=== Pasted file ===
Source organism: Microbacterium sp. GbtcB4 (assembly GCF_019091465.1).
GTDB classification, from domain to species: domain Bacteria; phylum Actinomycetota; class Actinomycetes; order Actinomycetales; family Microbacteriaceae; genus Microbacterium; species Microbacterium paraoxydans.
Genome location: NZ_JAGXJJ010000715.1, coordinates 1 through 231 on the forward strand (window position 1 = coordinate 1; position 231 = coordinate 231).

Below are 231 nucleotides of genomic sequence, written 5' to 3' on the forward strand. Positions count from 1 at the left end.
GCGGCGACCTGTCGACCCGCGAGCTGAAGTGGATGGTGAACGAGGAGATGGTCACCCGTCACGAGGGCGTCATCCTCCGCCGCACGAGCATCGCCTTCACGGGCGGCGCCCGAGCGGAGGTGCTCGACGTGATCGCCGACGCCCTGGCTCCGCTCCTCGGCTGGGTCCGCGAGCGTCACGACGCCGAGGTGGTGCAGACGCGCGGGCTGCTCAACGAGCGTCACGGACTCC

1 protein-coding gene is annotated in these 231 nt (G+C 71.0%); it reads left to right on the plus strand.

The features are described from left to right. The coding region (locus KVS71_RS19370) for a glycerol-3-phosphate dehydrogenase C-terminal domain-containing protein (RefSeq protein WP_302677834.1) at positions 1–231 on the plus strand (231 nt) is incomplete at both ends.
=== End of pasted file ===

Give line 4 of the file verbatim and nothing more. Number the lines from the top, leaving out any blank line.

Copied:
Below are 231 nucleotides of genomic sequence, written 5' to 3' on the forward strand. Positions count from 1 at the left end.